It’s also worth pointing out that if you have a product that you are primarily selling to businesses, and the product itself has a multistep onboarding process, then you really have to have a higher touch sales process where you are nurturing the free and trial accounts at a higher level than if you were, for example, Evernote.

For me the mechanics of a freemium business are some of the most interesting to be involved with in a modern software as a service company. The implications of billing and provisioning system dynamics, how you structure your website content, surface funnel analytics, build upselling cues into your application, and manage high volume sales nurturing processes are incredibly complex but increasingly normal for the B2C and even B2B markets.

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BabbaBox Fun for Children

The nice folks at BabbaCo sent my children a BabbaBox, which is a giftbox stocked full of projects, reading, and activities built around a theme.

Targeted to 3-6 year old boys and girls, the BabbaBox is well put together and features imaginative projects and storytelling activities designed to stimulate and engage young children on a values based theme. This month the theme is gratitude and the activities include drawing and painting activities as well as a really neat camera that kids can use to take pictures of the things they are grateful for, assembling the images in a “gratitude journal” that they can share.

All of the included items are very high quality and reflect thoughtfulness in their selection. The box itself is fun and my youngest son, in the target age group, was very excited to open it.

Available as monthly subscription, several options, and as a gift option the BabbaBox is clever and imaginative. There is also a tie-in to games and apps that you can download.

Evernote Specialized Apps

Evernote is launching an app called Food that people can use to capture the meals and recipes they love. This is smart, wicked smart.

The app isn’t just a better recipe app, which would require a backend service like AllRecipes, Food is a way to capture the experience of food in multiple dimensions, including what you actually ate, the wine you enjoyed, who you shared it all with and in the case of a restaurant, where you were. This is fundamentally and disruptively different than a better recipe application, but oh yeah, it also allows you to capture and build recipes… which is what a lot of people, like me, use Evernote for already.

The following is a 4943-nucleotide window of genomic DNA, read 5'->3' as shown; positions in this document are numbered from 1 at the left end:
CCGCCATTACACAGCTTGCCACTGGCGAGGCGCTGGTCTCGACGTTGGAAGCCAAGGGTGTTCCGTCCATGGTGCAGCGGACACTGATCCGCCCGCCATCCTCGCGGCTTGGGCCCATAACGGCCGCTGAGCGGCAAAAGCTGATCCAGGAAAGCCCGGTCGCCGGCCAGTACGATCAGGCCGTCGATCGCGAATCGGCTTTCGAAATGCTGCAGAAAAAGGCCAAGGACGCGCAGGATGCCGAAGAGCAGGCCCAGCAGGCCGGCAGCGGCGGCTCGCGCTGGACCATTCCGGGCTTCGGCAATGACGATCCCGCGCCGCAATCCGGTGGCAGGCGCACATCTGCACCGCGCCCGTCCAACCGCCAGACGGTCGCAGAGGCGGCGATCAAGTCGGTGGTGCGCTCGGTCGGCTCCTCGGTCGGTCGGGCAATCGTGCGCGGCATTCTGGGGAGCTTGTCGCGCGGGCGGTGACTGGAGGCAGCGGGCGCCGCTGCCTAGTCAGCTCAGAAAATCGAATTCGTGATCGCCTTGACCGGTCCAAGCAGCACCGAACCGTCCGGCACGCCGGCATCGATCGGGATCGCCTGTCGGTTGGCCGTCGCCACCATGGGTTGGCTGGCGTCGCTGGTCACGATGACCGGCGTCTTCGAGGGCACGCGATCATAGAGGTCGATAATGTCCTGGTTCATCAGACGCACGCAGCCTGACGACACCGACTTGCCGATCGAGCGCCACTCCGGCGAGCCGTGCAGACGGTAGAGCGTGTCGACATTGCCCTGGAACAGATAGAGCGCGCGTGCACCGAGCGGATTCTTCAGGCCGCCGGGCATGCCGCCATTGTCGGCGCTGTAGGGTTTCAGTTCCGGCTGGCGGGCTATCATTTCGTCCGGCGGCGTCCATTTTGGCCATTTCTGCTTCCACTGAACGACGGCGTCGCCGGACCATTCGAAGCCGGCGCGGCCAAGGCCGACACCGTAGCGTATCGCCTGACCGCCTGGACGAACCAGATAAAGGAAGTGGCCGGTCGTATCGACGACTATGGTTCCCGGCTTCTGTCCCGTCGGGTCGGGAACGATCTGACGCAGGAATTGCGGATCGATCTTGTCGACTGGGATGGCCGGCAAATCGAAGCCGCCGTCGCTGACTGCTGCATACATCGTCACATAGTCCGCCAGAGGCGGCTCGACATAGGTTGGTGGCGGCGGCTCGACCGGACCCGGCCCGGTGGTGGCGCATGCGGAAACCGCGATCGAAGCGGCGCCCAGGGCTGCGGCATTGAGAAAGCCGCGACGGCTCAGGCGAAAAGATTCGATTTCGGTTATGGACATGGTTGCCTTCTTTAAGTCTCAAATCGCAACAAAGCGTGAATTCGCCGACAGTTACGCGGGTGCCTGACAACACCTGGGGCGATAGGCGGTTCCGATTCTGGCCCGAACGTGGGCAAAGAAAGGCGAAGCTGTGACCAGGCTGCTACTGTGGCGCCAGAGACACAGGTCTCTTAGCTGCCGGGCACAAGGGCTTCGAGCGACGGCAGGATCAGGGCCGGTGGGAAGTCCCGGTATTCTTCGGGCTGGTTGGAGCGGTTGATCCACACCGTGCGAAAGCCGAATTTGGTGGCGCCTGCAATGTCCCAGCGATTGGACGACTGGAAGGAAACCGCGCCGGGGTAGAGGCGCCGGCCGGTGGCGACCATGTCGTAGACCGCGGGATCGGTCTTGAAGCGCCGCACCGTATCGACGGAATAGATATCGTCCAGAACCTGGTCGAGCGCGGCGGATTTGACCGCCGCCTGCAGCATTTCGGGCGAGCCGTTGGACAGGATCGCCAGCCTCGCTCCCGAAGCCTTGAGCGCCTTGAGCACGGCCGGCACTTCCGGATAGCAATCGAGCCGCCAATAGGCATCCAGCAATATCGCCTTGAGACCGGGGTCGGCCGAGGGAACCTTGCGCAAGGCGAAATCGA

We are seeing Evernote enter a new phase where they build on the extraordinary success of their platform and synchronization capability to deliver functionally specific applications that increase the time we spend in the Evernote world and entrench the company as a key player in the mobile to fixed computing ecosystem.

Available on iOS, I am anxiously awaiting their release of an Android version.


Forrester: Enterprise Social Software Market Sizing

Forrester recently released a report that, among other things, forecast the size of the enterprise social software market to grow to $6.4b in 2016. Here is a link to the original publication, however a summary of the research can be found here.

I tend to follow these markets and research like this is interesting to me. I don’t have issues with the methodology that Henry Dewing used, it is appropriate for the problem he is attracted to, which is quantifying and defining the evolution of web 2.0 technology in the enterprise… but it’s still wrong because the problem is being defined too narrowly.

By a wide margin the most interesting macro trend in enterprise software is what is actually happening to the definition of enterprise software. For decades the market has labored to deliver software that employees of a company used to facilitate business processes, in fact the very essence of business software as a category is intrinsically rooted in business process automation. In recent years the focus has shifted from exclusively being driven by the business processes that a company uses to facilitate business objectives to how employees work with each other and how network technology can achieve employee-to-employee collaboration objectives that also delivers benefits to the company in the form of innovation, productivity improvements, better informed employees, and ultimately business process efficiencies as a result of all the collaboration soft benefits.

One thing has not changed as a result of all this great collaboration technology permeating the enterprise, which is that the employee is still the center point for the technology. Businesses buy the technology and employees use it, rarely, if ever, does a customer enter the equation.

It has taken a generation of social technologies available to employees in their role as consumer to bring about a more fundamental shift in the enterprise software market. Often referred to as “consumerization of the enterprise” this is phrase is as old as web 2.0 and misses the point it’s not about how people in a business will procure technology and what their expectation of business software is from a user experience standpoint; it’s much more fundamental than that and goes to the nature of how employees and customers interact together to facilitate shared objectives.